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Is a new entente cordiale on the horizon?

Submitted by on 30 Nov 2010 – 15:40

By Dr Duncan Anderson, Head of War Studies, Royal Military Academy, Sandhurst

This month President Sarkozy will meet with Prime Minister Cameron for this year’s much heralded summit. The French have been preparing their ground carefully since the start of the year, courting the Conservative elite while still in opposition, and carefully allaying the doubts of Eurosceptics such as Liam Fox, then shadow Minister of Defence. Since the last Anglo-French talks, Sarkozy has brought France back into the NATO military command structure. This move was designed to prove that France no longer harbours a design to replace NATO with a European Army. It has, however, led to the accusation from some quarters that France secretly intends to destroy NATO from within — an indication of the mutual suspicion which continues to overshadow Anglo-French military relations.

There have been other Anglo-French military summits but the atmosphere surrounding this one is different, and so are the expectations. Both countries, struggling with major economic problems, believe themselves to be in decline relative not just to the United States but also to China and India. This malaise is particularly strong in Britain, where the debacle in Basra has soured relations with Washington, if not with more understanding old friends in the American armed forces.  For more than 60 years the British Army had prided itself on its ability to conduct counter-insurgency operations more effectively than any other nation. We patronised the Americans, and we are now paying the price for our hubris. The cosy relationship that existed during the presidencies of Clinton and Bush no longer exists; indeed, there is a distinct chill, exemplified by Harold Evan’s report of Obama’s removal of the bust of Winston Churchill from the Oval Office and its return to London.

Both the prime minister and president are approaching this meeting with a determination to achieve something more than another St Malo declaration. The press offices in both Paris and London have been deliberately playing down the more exaggerated expectations, and have been leaking information on areas where co-operation will be of practical benefit. Speculation that ballistic missile submarines and aircraft carriers would have joint crews has been denied. However, discussions are continuing over proposals for co-ordinated and staggered submarine patrols which would enable both nations to enjoy their protection at reduced cost, and for modifications to the British carriers making it possible for French aircraft to operate from them. At the very least British and French submarine patrol patterns could be rationalised, so that they could avoid colliding in the middle of the Atlantic.

Unlike the British and French navies, defence industries in both countries have a long tradition of working together (notably the Jaguar fighter and a family of helicopters).  The sticking point has always been the reluctance of British and French procurement departments to purchase the others’ ordnance, even when particular items were cheaper and of superior performance. Procurement is intimately connected with local political pressures, and no nation with a democratic system has yet been able to square this particular circle, even though the most baneful effects can be mitigated by stringent controls.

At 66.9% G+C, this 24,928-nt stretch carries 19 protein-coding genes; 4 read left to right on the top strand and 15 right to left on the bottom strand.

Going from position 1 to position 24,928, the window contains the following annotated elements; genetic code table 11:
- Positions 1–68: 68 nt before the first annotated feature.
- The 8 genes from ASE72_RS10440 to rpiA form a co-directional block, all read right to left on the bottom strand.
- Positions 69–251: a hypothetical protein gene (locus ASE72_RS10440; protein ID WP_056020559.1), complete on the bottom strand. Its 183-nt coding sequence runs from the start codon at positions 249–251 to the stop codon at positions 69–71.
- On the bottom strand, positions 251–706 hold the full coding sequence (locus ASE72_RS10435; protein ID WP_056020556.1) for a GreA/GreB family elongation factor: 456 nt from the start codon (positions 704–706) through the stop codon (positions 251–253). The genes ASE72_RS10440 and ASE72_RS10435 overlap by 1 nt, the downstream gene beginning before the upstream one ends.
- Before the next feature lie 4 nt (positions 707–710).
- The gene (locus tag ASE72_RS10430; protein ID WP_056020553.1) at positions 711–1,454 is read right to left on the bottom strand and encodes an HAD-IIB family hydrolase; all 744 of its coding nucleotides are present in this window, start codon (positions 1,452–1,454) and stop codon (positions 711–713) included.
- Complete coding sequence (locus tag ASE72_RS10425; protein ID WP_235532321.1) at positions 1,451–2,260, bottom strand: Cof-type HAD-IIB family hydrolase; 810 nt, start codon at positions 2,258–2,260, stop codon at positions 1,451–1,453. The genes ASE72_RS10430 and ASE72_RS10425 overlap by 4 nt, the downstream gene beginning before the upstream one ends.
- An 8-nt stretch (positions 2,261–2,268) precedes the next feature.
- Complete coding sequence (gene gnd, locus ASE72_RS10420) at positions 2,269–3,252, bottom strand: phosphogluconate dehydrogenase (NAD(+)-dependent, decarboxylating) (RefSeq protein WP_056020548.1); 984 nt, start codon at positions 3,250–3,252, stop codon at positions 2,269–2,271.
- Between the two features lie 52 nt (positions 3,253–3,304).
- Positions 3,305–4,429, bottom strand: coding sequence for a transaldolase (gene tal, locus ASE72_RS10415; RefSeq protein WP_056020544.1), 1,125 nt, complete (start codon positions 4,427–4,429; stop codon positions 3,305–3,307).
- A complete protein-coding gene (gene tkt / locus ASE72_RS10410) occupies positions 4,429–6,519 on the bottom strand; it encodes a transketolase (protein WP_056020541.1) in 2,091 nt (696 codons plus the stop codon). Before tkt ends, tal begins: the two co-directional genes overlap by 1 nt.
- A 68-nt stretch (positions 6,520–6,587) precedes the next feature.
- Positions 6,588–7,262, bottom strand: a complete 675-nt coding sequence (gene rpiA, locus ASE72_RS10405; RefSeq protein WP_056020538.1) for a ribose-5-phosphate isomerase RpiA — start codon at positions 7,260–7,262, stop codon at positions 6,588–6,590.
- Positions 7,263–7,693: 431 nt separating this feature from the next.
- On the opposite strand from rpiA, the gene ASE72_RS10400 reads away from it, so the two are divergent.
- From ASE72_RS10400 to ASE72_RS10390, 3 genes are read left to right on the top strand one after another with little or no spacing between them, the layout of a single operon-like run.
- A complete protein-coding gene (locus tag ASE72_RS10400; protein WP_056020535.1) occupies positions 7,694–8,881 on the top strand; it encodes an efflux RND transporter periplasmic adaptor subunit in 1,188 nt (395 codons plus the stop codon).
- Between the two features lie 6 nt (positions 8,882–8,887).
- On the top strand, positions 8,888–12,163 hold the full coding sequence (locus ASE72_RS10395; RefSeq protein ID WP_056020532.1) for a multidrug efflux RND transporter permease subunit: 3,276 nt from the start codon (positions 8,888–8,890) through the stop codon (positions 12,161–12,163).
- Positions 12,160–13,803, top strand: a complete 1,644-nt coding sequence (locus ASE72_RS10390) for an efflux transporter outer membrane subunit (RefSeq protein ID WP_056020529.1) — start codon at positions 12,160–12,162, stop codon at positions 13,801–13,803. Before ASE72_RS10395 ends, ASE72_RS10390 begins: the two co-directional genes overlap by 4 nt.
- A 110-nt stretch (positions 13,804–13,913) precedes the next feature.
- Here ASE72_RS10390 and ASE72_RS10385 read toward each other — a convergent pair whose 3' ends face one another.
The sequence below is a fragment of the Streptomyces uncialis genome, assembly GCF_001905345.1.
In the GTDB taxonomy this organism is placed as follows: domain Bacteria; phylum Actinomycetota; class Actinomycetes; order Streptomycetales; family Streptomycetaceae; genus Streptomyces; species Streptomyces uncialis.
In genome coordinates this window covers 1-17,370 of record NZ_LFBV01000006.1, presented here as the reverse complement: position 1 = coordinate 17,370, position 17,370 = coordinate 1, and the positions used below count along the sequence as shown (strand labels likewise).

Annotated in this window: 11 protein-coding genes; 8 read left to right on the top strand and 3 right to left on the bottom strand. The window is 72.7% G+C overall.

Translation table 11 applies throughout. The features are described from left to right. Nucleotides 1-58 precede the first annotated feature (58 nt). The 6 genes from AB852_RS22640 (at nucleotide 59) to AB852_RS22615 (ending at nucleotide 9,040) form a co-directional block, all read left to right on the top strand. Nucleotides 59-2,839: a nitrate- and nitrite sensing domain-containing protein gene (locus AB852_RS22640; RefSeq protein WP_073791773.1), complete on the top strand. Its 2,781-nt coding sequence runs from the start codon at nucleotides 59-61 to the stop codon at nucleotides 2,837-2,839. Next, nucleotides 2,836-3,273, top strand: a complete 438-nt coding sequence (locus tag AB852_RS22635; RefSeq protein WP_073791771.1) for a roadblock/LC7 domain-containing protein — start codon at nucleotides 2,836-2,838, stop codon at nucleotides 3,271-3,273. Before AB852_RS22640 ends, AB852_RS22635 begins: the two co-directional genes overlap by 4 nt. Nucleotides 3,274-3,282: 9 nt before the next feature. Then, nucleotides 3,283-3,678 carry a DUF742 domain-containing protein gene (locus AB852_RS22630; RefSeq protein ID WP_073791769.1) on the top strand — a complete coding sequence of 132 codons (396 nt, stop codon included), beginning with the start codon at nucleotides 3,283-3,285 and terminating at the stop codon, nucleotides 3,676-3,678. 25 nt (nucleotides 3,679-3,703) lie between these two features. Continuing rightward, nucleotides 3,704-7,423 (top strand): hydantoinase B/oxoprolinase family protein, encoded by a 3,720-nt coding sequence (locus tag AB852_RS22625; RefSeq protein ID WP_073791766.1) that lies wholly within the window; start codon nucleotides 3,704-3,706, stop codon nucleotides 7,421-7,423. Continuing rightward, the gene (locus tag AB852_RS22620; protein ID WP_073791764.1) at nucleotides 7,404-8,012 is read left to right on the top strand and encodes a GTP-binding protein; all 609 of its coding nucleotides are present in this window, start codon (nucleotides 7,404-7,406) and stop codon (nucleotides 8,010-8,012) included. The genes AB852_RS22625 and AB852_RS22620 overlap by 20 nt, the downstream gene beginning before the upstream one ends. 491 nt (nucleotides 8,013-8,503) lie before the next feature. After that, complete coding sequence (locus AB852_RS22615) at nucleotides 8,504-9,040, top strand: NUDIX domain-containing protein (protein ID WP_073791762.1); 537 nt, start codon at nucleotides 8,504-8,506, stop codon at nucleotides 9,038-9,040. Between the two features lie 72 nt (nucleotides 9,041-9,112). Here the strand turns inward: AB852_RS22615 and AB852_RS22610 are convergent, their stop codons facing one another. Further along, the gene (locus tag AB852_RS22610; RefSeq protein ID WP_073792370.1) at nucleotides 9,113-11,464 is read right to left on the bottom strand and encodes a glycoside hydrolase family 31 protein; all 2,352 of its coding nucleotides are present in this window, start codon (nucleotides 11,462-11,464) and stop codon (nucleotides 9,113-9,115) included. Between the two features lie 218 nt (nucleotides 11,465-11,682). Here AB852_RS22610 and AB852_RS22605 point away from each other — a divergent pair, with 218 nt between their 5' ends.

A more promising area is that of logistics and maintenance. Britain and France are the only nations, apart from the United States, which aspire to maintain substantial expeditionary capabilities. Long range transport aircraft like the Boeing C-17 and the Airbus A-300 tanker could be pooled and their maintenance programmes shared, cutting costs and increasing capability. In addition, training programmes for both air and ground crew could be combined. The main barrier here might be the unwillingness of many English-speaking servicemen to become fluent in French, as opposed to Pashtu and Arabic, in which increasing numbers excel.

All this seems very modest, and a long way short of the heady days of St Malo, but it is through such comparatively small steps that the foundations for fuller co-operation can be laid. Despite the chill which now pervades relations between the White House and Downing Street, the United States will be Britain’s major ally for a long time to come. At any one time the British armed forces have between six and seven hundred officers seconded to the American military, at academies, staff colleges, training establishments, and dozens of other institutions and head quarters. Scarcely a fraction of that number is deployed with the French military – indeed, in the last few weeks some have been withdrawn as an economy measure. The problem with Anglo-French relations is that they tend to work through institutions, whereas our relations with America work through personal friendships. Thus it was that General McChrystal and General Lamb could work in perfect harmony in Kabul, and that the families of Generals Petraeus and Richards seek each other’s company, not because they have to but because they want to. Until we have a similar degree of personal interaction between the French and the British militaries, we will remain neighbours with some mutual interests – still some distance from a close partnership.